Pop Goes the Library

Using Pop Culture to Make Libraries Better.

by Sophie Brookover, Liz Burns, Melissa Rabey, Susan Quinn, John Klima, Carlie Webber, Karen Corday, and Eli Neiburger. We're librarians. We're pop culture mavens. We're Pop Culture Librarians.

2007-07-31

Exercise videos: It's not about Jane Fonda anymore

I'm not a great athlete. Although I was a competitive swimmer for years, I've never been any good at any sport involving a ball, and I STILL can't run two miles after nine months of training. But despite my aversion to organized sports I do like to exercise. I try to get in five days a week of running, aerobics (step, kickboxing, floor, whatever), weight training, and Pilates.

That's nice, you might think, but what's this got to do with libraries?

As we all know, librarianship is far from a lucrative profession. Being a librarian requires an expensive Master's degree and public library jobs don't pay well. Like most younger members of Generation X/older members of Generation Y, I have lots of debt and expenses: rent, student loans, car payment, my ridiculously high New Jersey car insurance premiums, etc. So I cut some expenses and decided not to join a gym. Membership at the gym nearest to my home is about $600 a year.

Do you know what I can get for $600 a year? About thirty exercise DVDs. And that's what I'm writing about today. Most libraries I've been to lack an up-to-date, safe, modern exercise DVD collection that fits current trends in fitness. So here's my Crash Course in Video Fitness, which will hopefully give you some ideas for updating or creating your library's exercise DVD collection.

First, order a Collage Video catalog, which they'll gladly send you for free. I don't love their website but their catalog is phenomenal. It's split into cardio, weights, cardio/weights, stretching, and specialty (kids, seniors, pregnancy, etc.) workouts. Each video is labeled with ability level, level of impact, time, and type of exercise. Collage has an ACE-certified instructor plus "regular people" (like librarians!) doing each video. Of note: Collage does not include every video they test in their catalog. They include videos that, um, actually give you a workout.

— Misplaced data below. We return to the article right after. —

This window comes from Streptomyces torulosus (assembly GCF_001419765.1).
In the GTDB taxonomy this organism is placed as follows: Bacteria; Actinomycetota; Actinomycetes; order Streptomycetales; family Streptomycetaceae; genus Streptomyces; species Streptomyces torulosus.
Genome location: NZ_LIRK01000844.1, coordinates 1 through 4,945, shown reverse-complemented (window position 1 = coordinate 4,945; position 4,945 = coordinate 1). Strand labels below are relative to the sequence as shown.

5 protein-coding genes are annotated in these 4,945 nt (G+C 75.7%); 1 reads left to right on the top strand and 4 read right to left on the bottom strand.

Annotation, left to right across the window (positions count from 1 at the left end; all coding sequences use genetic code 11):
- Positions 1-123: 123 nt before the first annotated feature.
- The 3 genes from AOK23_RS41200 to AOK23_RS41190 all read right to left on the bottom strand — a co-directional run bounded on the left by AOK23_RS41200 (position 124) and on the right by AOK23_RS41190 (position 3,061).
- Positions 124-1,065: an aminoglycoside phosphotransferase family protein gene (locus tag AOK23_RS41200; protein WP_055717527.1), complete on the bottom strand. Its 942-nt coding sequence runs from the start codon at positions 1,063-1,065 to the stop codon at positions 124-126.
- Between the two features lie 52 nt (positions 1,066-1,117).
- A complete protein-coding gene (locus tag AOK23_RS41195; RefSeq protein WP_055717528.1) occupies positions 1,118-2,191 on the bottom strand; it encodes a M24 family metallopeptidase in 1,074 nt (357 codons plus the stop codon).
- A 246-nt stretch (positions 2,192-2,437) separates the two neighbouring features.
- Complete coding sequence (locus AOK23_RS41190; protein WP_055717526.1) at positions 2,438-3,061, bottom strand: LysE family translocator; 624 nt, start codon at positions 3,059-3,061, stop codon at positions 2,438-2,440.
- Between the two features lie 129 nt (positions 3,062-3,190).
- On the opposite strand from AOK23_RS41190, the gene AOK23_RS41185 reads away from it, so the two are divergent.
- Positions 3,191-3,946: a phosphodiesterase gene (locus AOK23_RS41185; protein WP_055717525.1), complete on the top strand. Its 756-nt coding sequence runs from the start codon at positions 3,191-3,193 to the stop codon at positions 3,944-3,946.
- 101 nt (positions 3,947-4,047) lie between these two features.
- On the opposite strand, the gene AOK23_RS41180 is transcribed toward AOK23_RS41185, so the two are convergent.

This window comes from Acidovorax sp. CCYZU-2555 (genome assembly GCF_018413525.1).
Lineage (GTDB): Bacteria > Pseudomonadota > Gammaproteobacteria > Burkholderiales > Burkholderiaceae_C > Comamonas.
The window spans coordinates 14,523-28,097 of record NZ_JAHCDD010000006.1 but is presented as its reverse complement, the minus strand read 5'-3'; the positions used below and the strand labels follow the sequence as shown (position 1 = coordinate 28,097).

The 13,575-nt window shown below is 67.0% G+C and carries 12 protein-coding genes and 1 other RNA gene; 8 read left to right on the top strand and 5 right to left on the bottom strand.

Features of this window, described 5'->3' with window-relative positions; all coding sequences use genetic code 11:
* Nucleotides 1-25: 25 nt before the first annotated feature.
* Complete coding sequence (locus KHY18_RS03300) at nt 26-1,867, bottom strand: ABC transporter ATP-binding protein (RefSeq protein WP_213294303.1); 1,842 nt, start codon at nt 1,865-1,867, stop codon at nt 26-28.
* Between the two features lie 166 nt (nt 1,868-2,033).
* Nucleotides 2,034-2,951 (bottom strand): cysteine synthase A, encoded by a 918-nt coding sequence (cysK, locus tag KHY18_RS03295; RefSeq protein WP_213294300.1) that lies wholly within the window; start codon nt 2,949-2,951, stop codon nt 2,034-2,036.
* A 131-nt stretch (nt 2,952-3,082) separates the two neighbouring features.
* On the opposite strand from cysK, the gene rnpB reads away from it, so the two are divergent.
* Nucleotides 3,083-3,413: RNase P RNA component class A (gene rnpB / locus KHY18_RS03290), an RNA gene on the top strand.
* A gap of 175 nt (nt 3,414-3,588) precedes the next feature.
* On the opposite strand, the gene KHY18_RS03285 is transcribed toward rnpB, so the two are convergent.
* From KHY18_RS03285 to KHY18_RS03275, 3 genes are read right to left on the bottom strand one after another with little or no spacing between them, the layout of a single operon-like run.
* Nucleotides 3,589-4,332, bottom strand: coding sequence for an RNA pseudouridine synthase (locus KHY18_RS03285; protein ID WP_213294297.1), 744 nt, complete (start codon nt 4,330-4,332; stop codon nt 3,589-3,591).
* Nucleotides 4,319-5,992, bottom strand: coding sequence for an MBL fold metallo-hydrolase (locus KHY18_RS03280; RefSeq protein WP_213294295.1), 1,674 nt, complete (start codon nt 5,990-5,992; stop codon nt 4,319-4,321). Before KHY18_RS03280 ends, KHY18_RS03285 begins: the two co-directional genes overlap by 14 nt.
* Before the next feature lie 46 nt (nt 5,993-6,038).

Second, choose an array of beginner, intermediate, and advanced videos. Within these different levels, you'll want to cover aerobic exercise/cardio, weight training, and stretching/yoga. Yoga is huge right now and is an important component of overall fitness, but despite the many infomercial claims it is not the most effective way to lose weight. Just as it's important to have popular fiction in your collection, it's important to have popular exercise videos with name recognition, like Tae Bo, The Firm and Leslie Sansone (all of which appear in the Collage catalog).

Third, make note of instructors whose videos are marked "not available in stores." Many of the best video workouts on the market carry this designation. Most of the instructors in these videos are not celebrities, but certified personal trainers who have years of experience leading exercise classes. To get started, check out some of my personal favorites: Cathe Friedrich, a pioneer in advanced home workouts who has a wonderful gym in southern NJ, just outside of Philadelphia; Karen Voight, a personal trainer from California who is very relaxed and friendly on camera; Tracie Long, a favorite longtime Firm instructor who now owns V Health Club in Columbia, South Carolina; and Gin Miller, who created step aerobics and leads weight workouts as well.

And like books, exercise DVDs need to be weeded from time to time. Be aware when DVD shopping that some workouts from the 1980's and '90's are being repackaged with new covers. Check copyright dates. The thing that gets dated the fastest with exercise videos are not the workouts (a bicep curl is a bicep curl!) but the sets and outfits. Personally, I don't care what the instructors are wearing as long as I'm getting a good workout, but your patrons may prefer up-to-date hairstyles, music, and workout wear in their videos. High-impact aerobics are not always a bad thing, since our joints need a mix of high and low impact in order to maintain strength and flexibility, but make sure the instructors are always demonstrating proper techniques when doing them (such as as landing with relaxed knees).

Whether you keep video workouts with the rest of your DVD collection or with exercise/health/fitness books is up to you, but either way, they're something useful and fun that will add dimension to your collections.

Plus, there's a lot to be said for being able to exercise in the comfort of your own living room wearing ratty sweats and swearing at the TV.

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2 Comments:

  • At 7:46 PM, Blogger Barb, sfo said…

    Obviously you have been in my home when I exercise since you described the scene perfectly--all you lacked was the five-year-old boy offering "encouragement" like "She can do that! Why can't YOU do that?"

     
  • At 2:59 PM, Blogger Carlie said…

    Barb, I don't have a five-year-old boy, but I do have two cats who love to play Work Out With Mommy. Their favorite moves include "Hide under Mommy's step while she's doing aerobics." I have long hair that I usually put in a ponytail for working out, and then their game becomes "Mommy has a cat toy growing out of her head! Let's play with it while she does crunches!"

     

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